Perhaps the part of the brain responsible for memory and the other part responsible for emotions such as desire, love and want are not as connected as we may think. I am no neurosurgeon but I imagine it like two badly designed programs. Program A is for priority and Program B is for recall. The programs run independent but are also part of a larger program (Brain) and although they need to communicate with each other they inherently rely on the user to make the connection to transfer a piece of information. Sometimes information is lost during the transfer and all that remains is residue or fragments of data. Not unlike a computer at all.

We want to assign a high priority level to the new information, but existing memories are saying "I was here first take a number and stand in line". It only it were as simple as writing code.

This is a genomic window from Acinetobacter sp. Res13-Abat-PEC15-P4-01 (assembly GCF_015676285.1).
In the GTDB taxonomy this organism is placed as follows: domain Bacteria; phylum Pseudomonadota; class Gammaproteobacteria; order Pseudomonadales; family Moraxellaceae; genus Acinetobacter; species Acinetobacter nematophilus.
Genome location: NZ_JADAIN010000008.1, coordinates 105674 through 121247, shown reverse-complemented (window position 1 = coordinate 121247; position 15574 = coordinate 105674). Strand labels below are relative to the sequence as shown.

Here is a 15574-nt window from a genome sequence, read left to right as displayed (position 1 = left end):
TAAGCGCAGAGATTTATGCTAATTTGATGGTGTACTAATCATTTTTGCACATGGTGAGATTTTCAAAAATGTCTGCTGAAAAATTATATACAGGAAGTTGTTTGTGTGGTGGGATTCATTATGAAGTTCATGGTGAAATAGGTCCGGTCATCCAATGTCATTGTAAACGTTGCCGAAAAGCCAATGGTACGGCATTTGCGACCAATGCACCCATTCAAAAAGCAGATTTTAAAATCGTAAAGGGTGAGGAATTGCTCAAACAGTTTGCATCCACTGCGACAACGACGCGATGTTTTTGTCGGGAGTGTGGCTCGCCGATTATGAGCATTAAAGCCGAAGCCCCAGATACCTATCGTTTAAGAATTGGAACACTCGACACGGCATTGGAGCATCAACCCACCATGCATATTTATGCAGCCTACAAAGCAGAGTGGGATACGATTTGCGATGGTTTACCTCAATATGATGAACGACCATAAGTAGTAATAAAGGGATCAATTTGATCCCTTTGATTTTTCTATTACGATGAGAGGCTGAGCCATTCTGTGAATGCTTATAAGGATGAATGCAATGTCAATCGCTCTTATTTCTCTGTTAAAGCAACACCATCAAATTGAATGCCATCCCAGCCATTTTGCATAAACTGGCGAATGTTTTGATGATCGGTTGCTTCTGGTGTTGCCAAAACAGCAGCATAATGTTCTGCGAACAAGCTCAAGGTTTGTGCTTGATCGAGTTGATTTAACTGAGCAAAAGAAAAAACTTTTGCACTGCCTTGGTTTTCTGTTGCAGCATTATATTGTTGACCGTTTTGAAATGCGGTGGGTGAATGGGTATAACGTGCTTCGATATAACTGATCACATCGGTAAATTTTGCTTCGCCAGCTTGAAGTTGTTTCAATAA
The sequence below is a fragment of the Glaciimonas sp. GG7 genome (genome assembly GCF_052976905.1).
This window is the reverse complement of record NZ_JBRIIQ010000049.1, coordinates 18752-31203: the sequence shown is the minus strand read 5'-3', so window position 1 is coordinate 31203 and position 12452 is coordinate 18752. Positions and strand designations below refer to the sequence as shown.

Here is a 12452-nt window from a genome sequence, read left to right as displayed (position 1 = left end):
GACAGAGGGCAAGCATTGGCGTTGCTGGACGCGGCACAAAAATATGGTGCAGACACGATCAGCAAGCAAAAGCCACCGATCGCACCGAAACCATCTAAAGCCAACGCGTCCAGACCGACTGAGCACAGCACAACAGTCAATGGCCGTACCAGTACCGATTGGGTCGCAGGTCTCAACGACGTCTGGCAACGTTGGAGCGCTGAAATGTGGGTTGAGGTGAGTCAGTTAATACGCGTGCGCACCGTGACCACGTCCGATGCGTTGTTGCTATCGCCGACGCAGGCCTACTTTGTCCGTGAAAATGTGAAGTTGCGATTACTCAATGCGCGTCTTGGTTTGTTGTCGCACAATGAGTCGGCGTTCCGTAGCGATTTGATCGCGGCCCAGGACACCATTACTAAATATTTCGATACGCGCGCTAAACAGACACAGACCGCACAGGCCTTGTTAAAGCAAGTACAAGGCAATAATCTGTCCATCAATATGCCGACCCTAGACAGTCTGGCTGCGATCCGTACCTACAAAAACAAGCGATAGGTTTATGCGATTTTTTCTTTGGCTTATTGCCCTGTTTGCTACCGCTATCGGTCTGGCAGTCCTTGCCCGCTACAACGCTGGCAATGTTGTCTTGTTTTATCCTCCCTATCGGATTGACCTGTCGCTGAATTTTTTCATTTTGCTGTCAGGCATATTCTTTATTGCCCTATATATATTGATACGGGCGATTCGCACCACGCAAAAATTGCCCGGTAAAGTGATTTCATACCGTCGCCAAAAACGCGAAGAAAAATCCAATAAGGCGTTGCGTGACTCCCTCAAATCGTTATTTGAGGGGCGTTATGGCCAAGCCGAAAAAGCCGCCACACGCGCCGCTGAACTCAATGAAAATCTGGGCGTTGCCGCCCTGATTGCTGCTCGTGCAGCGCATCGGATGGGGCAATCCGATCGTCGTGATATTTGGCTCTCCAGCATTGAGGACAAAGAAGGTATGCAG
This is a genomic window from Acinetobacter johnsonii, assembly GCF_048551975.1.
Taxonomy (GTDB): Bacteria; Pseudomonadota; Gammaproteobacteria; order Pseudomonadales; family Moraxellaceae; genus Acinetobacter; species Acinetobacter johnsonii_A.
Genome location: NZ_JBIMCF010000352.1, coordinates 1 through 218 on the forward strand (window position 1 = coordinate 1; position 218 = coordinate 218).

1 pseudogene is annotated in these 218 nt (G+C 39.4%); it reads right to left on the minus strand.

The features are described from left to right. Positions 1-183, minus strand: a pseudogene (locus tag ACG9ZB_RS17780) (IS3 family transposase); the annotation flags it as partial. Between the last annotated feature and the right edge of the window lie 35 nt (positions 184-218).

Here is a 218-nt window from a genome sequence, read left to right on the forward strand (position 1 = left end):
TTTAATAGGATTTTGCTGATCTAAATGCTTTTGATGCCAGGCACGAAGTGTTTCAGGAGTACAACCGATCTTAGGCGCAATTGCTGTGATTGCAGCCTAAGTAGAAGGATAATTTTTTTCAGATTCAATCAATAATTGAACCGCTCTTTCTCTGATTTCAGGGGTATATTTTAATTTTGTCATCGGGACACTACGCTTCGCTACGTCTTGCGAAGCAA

What if we could simply delete memories at a mere thought, allowing ourselves to forget irrelevant data thereby remembering only the things that are important? That"s a scary concept I know, and probably something intentionally not built into "the design". Except I don't believe in "the design" but that's another story. Ironic given my job title is 'Design Director'. I digress...

Could the problem be more related to technology? I know that if I don't have it logged in Microsoft Outlook, I will completely forget the meeting I had organised for the same day. Or if my partner doesn't send a text message to my mobile phone around the time I am driving home from work I will forget to stop at the shops to get baby food and chocolate, despite having discussed it on the phone earlier that day.

Can an over-reliance on technology somehow "dull" the part of the brain that helps us remember important things? It would make for some interesting research at the very least.